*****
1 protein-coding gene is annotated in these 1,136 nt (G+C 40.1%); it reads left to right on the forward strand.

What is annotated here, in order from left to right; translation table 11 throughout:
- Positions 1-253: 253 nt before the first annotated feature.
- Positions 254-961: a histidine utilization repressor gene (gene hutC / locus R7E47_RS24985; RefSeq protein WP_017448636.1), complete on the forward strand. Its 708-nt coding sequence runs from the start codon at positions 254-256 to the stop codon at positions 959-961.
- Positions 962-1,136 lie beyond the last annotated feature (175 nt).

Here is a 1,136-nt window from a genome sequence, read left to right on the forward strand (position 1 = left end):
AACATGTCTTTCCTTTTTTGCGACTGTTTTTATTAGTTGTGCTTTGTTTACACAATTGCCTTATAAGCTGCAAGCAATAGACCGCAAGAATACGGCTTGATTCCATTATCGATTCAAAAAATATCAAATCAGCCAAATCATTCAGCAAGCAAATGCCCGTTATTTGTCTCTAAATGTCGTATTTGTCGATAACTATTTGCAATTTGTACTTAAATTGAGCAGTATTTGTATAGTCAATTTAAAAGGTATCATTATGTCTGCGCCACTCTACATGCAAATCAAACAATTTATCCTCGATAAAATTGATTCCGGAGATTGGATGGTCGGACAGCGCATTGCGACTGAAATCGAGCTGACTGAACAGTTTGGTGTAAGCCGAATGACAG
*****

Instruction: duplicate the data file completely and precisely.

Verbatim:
1 protein-coding gene is annotated in these 1,136 nt (G+C 40.1%); it reads left to right on the forward strand.

What is annotated here, in order from left to right; translation table 11 throughout:
- Positions 1-253: 253 nt before the first annotated feature.
- Positions 254-961: a histidine utilization repressor gene (gene hutC / locus R7E47_RS24985; RefSeq protein WP_017448636.1), complete on the forward strand. Its 708-nt coding sequence runs from the start codon at positions 254-256 to the stop codon at positions 959-961.
- Positions 962-1,136 lie beyond the last annotated feature (175 nt).

Here is a 1,136-nt window from a genome sequence, read left to right on the forward strand (position 1 = left end):
AACATGTCTTTCCTTTTTTGCGACTGTTTTTATTAGTTGTGCTTTGTTTACACAATTGCCTTATAAGCTGCAAGCAATAGACCGCAAGAATACGGCTTGATTCCATTATCGATTCAAAAAATATCAAATCAGCCAAATCATTCAGCAAGCAAATGCCCGTTATTTGTCTCTAAATGTCGTATTTGTCGATAACTATTTGCAATTTGTACTTAAATTGAGCAGTATTTGTATAGTCAATTTAAAAGGTATCATTATGTCTGCGCCACTCTACATGCAAATCAAACAATTTATCCTCGATAAAATTGATTCCGGAGATTGGATGGTCGGACAGCGCATTGCGACTGAAATCGAGCTGACTGAACAGTTTGGTGTAAGCCGAATGACAG